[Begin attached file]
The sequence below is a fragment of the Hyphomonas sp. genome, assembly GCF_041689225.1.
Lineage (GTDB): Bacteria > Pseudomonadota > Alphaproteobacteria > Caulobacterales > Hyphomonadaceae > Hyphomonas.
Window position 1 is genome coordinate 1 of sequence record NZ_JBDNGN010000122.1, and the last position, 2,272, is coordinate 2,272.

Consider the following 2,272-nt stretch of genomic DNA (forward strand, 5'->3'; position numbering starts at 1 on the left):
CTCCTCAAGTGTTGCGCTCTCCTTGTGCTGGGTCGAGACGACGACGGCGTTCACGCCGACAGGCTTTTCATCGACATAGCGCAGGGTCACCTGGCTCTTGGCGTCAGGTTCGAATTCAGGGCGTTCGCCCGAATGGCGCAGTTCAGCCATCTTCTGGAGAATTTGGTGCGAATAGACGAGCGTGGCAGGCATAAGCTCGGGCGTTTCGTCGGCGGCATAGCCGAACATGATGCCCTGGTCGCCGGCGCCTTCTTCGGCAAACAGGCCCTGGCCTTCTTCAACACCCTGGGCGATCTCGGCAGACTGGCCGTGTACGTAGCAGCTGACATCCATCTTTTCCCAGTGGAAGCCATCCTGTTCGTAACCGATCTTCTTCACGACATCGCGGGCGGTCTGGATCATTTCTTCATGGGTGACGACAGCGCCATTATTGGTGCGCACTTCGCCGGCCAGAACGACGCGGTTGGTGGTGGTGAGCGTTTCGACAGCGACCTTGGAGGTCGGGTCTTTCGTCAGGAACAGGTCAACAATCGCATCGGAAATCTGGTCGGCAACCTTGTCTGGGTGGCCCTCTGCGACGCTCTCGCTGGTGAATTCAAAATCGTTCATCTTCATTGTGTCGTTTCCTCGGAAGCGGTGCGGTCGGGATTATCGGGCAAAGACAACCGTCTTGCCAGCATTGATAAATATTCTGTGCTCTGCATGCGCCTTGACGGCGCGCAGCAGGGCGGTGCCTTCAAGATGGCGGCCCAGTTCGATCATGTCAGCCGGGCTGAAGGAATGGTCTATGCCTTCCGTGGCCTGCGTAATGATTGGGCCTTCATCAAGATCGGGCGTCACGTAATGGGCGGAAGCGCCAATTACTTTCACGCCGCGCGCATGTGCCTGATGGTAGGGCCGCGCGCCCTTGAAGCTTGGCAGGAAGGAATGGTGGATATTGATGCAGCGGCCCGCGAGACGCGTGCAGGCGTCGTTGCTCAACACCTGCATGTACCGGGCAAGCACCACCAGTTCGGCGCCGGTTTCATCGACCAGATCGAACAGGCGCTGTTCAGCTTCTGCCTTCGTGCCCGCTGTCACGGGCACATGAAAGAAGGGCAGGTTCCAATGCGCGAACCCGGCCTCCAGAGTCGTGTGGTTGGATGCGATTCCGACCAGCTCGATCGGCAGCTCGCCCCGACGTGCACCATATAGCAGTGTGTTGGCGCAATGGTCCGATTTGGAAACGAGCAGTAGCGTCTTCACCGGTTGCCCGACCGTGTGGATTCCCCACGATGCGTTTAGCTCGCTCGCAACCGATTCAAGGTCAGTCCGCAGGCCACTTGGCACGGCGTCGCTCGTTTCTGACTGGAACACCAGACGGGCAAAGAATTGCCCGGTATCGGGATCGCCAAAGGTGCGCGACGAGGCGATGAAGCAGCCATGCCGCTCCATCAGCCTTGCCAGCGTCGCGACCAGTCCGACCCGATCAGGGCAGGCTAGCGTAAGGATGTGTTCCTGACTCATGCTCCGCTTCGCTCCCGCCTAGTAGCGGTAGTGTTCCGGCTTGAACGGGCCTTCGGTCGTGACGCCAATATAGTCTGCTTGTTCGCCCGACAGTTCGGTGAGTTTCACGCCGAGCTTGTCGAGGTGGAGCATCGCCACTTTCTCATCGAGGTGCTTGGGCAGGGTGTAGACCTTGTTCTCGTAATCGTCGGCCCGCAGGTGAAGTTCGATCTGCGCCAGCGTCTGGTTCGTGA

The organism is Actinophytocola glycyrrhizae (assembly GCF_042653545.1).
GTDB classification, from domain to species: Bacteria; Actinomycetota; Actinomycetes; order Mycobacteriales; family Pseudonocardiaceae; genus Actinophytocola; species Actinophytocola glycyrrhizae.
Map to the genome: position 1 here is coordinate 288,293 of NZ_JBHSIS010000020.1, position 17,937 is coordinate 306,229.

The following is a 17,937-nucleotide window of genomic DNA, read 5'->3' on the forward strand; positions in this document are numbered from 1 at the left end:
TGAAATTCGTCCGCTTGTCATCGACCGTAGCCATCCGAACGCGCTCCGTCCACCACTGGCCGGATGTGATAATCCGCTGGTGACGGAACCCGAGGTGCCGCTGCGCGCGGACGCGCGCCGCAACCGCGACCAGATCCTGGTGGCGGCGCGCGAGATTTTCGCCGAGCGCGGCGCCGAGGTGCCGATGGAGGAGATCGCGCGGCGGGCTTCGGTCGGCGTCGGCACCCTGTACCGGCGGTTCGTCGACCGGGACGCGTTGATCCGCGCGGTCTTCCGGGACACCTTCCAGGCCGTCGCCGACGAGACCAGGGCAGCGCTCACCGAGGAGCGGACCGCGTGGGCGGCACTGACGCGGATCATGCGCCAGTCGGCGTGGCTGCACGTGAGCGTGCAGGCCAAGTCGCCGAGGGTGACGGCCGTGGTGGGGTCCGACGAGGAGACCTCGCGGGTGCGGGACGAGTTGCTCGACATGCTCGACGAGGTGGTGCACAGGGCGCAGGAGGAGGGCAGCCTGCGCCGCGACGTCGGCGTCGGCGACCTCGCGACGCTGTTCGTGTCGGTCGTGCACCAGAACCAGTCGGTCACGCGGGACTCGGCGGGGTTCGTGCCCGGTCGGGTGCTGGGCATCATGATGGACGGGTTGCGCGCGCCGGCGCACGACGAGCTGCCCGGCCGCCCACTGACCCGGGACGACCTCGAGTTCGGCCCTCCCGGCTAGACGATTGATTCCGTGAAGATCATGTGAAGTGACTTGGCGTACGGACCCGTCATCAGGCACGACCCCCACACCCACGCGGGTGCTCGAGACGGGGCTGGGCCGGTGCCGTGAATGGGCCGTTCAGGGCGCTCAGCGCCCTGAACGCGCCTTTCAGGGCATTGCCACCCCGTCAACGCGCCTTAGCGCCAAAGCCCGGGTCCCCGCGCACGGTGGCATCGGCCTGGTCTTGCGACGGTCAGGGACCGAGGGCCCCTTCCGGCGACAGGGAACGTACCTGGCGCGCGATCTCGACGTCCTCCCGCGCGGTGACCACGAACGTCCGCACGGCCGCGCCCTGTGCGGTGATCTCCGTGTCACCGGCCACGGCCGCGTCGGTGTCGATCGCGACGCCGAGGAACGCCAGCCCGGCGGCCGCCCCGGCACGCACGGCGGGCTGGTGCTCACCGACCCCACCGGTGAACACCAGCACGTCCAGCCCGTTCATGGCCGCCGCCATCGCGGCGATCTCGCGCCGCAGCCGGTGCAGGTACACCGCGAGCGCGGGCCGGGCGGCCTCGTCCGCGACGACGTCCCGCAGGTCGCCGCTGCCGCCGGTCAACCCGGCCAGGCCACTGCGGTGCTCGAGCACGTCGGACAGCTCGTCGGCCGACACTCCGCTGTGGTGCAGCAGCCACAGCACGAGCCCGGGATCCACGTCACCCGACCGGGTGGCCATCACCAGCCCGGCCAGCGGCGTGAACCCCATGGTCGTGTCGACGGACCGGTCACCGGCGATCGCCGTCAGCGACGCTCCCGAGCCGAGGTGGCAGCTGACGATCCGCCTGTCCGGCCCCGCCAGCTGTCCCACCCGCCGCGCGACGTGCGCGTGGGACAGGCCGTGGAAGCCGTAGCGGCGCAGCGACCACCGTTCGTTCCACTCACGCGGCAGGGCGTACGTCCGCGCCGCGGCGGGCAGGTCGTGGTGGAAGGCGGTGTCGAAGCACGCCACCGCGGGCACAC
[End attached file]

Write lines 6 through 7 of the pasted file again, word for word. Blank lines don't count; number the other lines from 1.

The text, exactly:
The organism is Actinophytocola glycyrrhizae (assembly GCF_042653545.1).
GTDB classification, from domain to species: Bacteria; Actinomycetota; Actinomycetes; order Mycobacteriales; family Pseudonocardiaceae; genus Actinophytocola; species Actinophytocola glycyrrhizae.